Foreign minister Peter Szijjarto – Photo: Facebook

Szijjarto discusses EU integration, war with Bosnian counterpart

The European Union has a historic obligation to boost the integration of the Western Balkans, and abandoning that plan would seriously harm Hungary's security interests, Peter Szijjarto, the minister of foreign affairs and trade, said on Wednesday, after talks with his Bosnia and Herzegovinan counterpart, Bisera Turkovic.

Szijjarto told a joint press conference with Turkovic that Hungary wanted to avoid at all cost “having to face security challenges similar to those in Ukraine from the southern border”, the ministry said in a statement.

He welcomed the EU decision to grant candidate membership to Ukraine and Moldova, and called it a “grave mistake” and “double standards” that Georgia and Bosnia and Herzegovina failed to obtain that status.

“EU membership is one of the few causes over which there is a general consensus in Bosnia and Herzegovina,” he said. The candidacy could have strengthened cross-party cooperation and national stability in that country, he said.

Austria, Czechia, Hungary, Slovakia and Slovenia have sent a letter to the European Council, asking for the issue to be tabled in October, and for a decision to be made by December, he said.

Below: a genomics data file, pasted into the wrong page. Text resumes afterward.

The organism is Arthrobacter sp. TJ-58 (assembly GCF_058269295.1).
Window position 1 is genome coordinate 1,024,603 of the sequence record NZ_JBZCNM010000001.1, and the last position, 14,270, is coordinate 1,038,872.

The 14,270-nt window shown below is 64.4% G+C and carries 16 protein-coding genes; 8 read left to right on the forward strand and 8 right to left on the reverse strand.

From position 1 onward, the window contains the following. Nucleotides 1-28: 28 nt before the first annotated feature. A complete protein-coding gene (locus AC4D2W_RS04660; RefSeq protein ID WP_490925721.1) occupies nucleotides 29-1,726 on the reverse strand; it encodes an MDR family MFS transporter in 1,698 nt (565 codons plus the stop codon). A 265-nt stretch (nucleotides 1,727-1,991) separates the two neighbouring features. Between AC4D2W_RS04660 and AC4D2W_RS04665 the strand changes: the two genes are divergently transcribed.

Szijjarto said the Hungarian government saw respectful dialogue with Western Balkan leaders as a priority, rather than engaging in “threats and sanctions”, which he said was “not a path to be followed”.

Regarding concrete steps taken by Hungary to aid Bosnia and Herzegovina’s EU integration, Szijjarto noted the “integration expert” Hungary had delegated to the Bosnian foreign ministry, the Hungarian embassy’s liaison work with NATO in Sarajevo and the fact that Hungary’s 164-strong contingent is one of the largest in the EU’s peacekeeping mission in the country.

Bilateral trade between Hungary and Bosnia and Herzegovina reached 500 million euros last year and has grown by 31 percent this year already, he said. Hungarian discount airline Wizz Air is poised to open its fourth base in the country in Mostar, he said.

Responding to questions on the accusations of racism levelled against Prime Minister Viktor Orban’s speech in Baile Tusnad (Tusnadfurdo), Romania, on Saturday, Szijjarto said the claims were “nonsense”. “I have been working in the immediate vicinity of Viktor Orban for 16 years, and I am fully aware that the heart and soul of his politics is zero tolerance against anti-Semitism and racism,” he said.

Attacks against Hungary’s government have multiplied since the migration crisis of 2015, and “every similar statement gets twisted.” He called Frans Timmermans, the European Commission Vice-President who levelled criticism at the government, “one of the most harmful politicians in the history of the EU”.

Regarding the market purchase of an additional 700 million cubic meters of natural gas over the contracted volume, which Hungary hopes to conclude to boost supplies for the winter, Szijjarto said his “hopes are growing day by day … in light of trade and political talks in both directions”. “We will use the gas we bought on Hungarian taxpayer money and stored in Hungarian reservoirs as dictated by the interests of the Hungarian people and economy. We will make no compromises on that,” he said.

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